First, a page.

You can use Life as We Know It in just about any context that you can think of. The “My Story” booklet—a “blank book”—guides you through your group’s beginnings, obstacles, hope, and future. We have designed this resource to let the stories guide the context. Any time you can gather to talk—over coffee, in a small group, at a youth retreat, in a business meeting—you can use Life as We Know It. We have provided some basic guides for leaders, but it is designed to adapt to where you are.

Life as We Know It can serve as a “what’s next” for evangelism training—encouraging long-term, relationship-driven evangelism and discipleship. It can be an effective outreach tool for your neighborhood. And it can even serve as an effective team building activity for businesses, organizations, or churches. The possibilities are limitless.

Why is this important?

We communicate in stories, not bullet points. Our stories make us who we are and direct our paths, but sadly we don’t know the stories of our friends, neighbors, and family. If we are to take the command of Jesus to “love our neighbors as ourselves” seriously, we must be serious about building relationships.

We live in a time where people are disconnected and isolated from God and one another. To share the good news of Jesus Christ we need to share our lives and our stories. We believe that Life as We Know It is a tool that has the potential to help many people do just that.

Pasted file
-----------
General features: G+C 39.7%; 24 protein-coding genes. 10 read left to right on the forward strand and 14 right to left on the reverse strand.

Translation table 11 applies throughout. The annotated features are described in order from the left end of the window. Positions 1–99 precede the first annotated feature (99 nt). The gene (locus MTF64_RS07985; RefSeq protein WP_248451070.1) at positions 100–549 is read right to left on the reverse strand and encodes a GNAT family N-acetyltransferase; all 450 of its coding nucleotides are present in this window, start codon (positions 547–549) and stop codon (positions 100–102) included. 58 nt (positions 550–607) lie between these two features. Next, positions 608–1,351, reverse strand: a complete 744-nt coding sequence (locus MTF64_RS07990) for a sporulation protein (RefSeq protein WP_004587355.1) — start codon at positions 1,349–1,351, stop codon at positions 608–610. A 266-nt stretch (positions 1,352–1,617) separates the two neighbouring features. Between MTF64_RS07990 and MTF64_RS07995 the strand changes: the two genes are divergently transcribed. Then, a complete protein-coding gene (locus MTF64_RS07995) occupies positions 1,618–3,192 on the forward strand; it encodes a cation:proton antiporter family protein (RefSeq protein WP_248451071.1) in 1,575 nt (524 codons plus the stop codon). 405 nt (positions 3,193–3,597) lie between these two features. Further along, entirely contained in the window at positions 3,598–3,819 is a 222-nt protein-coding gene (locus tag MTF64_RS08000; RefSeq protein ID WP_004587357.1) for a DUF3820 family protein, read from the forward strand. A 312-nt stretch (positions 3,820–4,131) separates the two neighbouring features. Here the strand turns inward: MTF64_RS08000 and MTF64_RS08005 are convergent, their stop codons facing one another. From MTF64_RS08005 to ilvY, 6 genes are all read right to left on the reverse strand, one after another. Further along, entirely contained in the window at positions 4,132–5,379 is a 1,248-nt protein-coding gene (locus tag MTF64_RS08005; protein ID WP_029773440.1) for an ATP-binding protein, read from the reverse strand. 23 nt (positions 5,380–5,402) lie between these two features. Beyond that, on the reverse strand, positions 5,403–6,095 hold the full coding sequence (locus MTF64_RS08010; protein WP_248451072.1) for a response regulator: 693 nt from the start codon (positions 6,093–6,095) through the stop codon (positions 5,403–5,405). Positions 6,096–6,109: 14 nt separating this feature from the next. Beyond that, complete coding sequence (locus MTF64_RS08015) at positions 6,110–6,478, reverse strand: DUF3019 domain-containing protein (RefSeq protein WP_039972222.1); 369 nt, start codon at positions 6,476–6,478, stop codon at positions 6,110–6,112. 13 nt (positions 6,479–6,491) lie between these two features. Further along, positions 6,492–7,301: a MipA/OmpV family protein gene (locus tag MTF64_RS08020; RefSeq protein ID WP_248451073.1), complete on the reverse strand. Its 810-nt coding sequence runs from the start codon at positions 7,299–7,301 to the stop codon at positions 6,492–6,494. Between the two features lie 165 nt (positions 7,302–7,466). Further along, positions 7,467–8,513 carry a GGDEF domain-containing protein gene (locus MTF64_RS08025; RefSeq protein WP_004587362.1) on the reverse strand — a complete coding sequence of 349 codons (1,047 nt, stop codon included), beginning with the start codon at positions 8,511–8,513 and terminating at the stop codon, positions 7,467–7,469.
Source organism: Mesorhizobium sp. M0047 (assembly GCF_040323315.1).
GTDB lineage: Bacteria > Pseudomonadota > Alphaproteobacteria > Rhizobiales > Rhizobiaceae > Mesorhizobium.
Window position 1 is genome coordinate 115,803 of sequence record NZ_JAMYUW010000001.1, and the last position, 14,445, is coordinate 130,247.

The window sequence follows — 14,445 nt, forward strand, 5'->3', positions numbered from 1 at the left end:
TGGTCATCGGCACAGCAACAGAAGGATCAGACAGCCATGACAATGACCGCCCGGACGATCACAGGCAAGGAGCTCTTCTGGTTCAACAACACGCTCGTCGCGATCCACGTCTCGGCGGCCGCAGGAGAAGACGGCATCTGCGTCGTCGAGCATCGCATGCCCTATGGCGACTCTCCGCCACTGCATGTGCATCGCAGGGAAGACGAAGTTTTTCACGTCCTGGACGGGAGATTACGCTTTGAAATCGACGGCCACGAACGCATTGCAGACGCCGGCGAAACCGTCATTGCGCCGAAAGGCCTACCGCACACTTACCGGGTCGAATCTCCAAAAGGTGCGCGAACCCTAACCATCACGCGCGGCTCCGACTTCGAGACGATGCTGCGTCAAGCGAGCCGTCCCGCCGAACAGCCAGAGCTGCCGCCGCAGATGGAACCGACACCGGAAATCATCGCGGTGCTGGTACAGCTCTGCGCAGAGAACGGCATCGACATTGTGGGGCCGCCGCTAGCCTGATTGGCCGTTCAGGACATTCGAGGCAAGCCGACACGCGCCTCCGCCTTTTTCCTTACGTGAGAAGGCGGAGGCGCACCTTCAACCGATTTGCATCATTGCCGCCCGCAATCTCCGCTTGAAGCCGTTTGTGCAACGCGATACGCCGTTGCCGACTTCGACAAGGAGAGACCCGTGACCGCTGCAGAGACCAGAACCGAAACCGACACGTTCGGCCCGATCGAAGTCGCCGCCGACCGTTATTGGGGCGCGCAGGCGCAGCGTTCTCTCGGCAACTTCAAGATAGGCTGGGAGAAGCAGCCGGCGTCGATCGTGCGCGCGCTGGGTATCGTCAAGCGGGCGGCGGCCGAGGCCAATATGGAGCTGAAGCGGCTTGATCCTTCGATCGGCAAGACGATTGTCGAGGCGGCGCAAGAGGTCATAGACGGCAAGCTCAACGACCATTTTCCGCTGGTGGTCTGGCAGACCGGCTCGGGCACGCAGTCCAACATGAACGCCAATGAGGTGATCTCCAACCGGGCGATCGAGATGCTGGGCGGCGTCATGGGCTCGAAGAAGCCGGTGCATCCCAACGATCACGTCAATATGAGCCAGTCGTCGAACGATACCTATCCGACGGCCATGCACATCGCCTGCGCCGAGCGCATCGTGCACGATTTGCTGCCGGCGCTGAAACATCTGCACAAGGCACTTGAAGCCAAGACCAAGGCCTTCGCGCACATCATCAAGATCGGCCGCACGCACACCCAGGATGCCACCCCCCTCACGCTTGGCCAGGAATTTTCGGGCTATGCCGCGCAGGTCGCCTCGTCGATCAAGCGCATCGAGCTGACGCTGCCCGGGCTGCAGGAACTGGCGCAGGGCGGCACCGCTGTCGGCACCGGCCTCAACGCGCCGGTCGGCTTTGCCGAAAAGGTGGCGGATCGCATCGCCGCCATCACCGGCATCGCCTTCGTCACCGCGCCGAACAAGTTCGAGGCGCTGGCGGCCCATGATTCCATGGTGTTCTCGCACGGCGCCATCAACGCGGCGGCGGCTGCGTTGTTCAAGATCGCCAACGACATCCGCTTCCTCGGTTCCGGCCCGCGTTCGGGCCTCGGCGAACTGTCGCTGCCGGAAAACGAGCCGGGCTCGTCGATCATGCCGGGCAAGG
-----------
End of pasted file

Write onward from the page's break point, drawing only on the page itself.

For more information or to order Life as We Know It go to http://spreadtruth.com/life.



The Stewardship of Rockin’ to an 8-Track in an iPod World

written by JD

As a younger Gen Xer, I am old enough to remember the 8-track tape.  With my formative years being in the 80s and early 90s, I later spent a small fortune on cassettes. Yes, I even had a few albums and 45s, but could never figure out why I would want to spend my money on something so bulky and easily scratched. I was slow to move into the world of CDs, but quickly adapted when I saw their advantage over my well-worn cassettes and records.

The music remained the same–the mediums changed.  The times changed.  We all changed along the way.  And, wow, how thankful we are for such a shift!

Only the collector now invests in 8-tracks.  Foolish is the company that continues to operate from a cassette culture in an iPod world.

Jesus said, “Heaven and earth will pass away, but my words will not pass away” (Mark 13:31, ESV).  So true!  But, we often take this statement to mean that the Christian cultures of the world will also remain as constants. We assume that while Jesus is the same yesterday, today, and forever (Heb 13:8), the Christian economies and the structures and organizations supported by those economies will remain till the end.

We assume that what was for our forefathers will be for us.  So wrong!

It is an exercise in poor Kingdom stewardship when the Church constructs and becomes dependent on creations that should shift and even pass away.  When our vitality is found in the temporal, we have missed the mark.  Though we know this matter to be the case, we all still say together:

  • I can’t start making iPods, for my denomination only has 8-track players.
  • I can’t start selling iPods, for my income depends on the 45 record.
  • I can’t start developing iPods, for I have a B.A., M.Div., and Ph.D. in Cassette Tapes.